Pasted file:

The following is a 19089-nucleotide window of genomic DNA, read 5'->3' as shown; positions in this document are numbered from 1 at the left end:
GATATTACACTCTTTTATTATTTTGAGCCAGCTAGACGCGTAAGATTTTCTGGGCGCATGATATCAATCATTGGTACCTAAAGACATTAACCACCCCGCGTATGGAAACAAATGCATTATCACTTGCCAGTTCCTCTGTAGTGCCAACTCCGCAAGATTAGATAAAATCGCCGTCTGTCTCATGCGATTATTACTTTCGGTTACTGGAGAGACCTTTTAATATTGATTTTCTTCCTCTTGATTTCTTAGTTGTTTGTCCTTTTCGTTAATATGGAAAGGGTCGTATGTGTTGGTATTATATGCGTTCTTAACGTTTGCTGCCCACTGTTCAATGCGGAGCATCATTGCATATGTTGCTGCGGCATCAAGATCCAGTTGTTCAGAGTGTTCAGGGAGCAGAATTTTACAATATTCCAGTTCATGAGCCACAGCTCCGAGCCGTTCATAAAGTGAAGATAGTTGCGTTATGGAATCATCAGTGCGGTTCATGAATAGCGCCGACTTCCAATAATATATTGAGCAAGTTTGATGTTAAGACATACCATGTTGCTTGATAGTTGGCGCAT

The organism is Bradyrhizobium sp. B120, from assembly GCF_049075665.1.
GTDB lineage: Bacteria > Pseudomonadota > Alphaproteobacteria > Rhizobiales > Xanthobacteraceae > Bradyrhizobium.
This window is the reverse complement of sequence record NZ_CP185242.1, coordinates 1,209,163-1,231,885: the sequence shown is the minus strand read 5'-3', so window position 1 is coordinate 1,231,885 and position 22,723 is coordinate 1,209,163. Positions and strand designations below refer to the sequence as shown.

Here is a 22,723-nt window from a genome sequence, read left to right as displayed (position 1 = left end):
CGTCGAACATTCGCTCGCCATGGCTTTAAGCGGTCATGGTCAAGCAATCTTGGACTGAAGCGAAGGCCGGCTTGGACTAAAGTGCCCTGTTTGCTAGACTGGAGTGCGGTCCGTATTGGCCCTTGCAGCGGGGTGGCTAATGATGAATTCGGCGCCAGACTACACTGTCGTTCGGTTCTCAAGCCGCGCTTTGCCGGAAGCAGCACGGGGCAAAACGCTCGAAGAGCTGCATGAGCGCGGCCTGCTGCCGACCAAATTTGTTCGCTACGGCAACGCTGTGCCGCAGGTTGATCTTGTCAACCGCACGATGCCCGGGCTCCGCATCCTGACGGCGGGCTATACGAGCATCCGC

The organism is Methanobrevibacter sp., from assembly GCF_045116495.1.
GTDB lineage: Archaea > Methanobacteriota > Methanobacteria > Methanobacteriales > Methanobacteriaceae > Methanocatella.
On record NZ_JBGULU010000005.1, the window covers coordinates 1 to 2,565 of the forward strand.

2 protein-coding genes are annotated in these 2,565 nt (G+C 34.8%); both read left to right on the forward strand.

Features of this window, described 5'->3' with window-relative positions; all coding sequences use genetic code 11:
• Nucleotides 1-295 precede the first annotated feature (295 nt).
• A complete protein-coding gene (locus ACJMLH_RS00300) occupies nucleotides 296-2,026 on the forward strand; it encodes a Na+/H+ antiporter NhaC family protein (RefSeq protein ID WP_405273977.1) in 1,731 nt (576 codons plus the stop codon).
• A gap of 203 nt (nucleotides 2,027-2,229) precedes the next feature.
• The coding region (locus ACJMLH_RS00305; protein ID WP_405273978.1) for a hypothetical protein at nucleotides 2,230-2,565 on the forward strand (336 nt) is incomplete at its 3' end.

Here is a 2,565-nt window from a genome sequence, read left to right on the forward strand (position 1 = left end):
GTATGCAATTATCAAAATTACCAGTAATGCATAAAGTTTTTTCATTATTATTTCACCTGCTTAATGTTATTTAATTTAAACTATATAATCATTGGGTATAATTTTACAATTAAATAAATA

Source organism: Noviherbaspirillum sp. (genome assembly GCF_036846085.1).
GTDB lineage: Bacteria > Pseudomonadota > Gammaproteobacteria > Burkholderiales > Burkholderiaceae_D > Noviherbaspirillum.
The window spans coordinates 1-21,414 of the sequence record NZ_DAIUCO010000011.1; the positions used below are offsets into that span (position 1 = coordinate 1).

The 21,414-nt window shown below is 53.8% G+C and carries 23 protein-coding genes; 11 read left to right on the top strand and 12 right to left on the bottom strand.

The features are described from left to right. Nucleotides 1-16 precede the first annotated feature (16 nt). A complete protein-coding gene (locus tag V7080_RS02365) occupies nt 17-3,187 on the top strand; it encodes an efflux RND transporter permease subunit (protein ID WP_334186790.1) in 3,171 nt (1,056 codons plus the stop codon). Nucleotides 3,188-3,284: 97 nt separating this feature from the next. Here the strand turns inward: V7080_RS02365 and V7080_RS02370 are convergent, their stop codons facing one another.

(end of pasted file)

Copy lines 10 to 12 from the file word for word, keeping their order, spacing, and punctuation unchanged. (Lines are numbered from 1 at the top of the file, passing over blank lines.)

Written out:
On record NZ_JBGULU010000005.1, the window covers coordinates 1 to 2,565 of the forward strand.

2 protein-coding genes are annotated in these 2,565 nt (G+C 34.8%); both read left to right on the forward strand.

Features of this window, described 5'->3' with window-relative positions; all coding sequences use genetic code 11: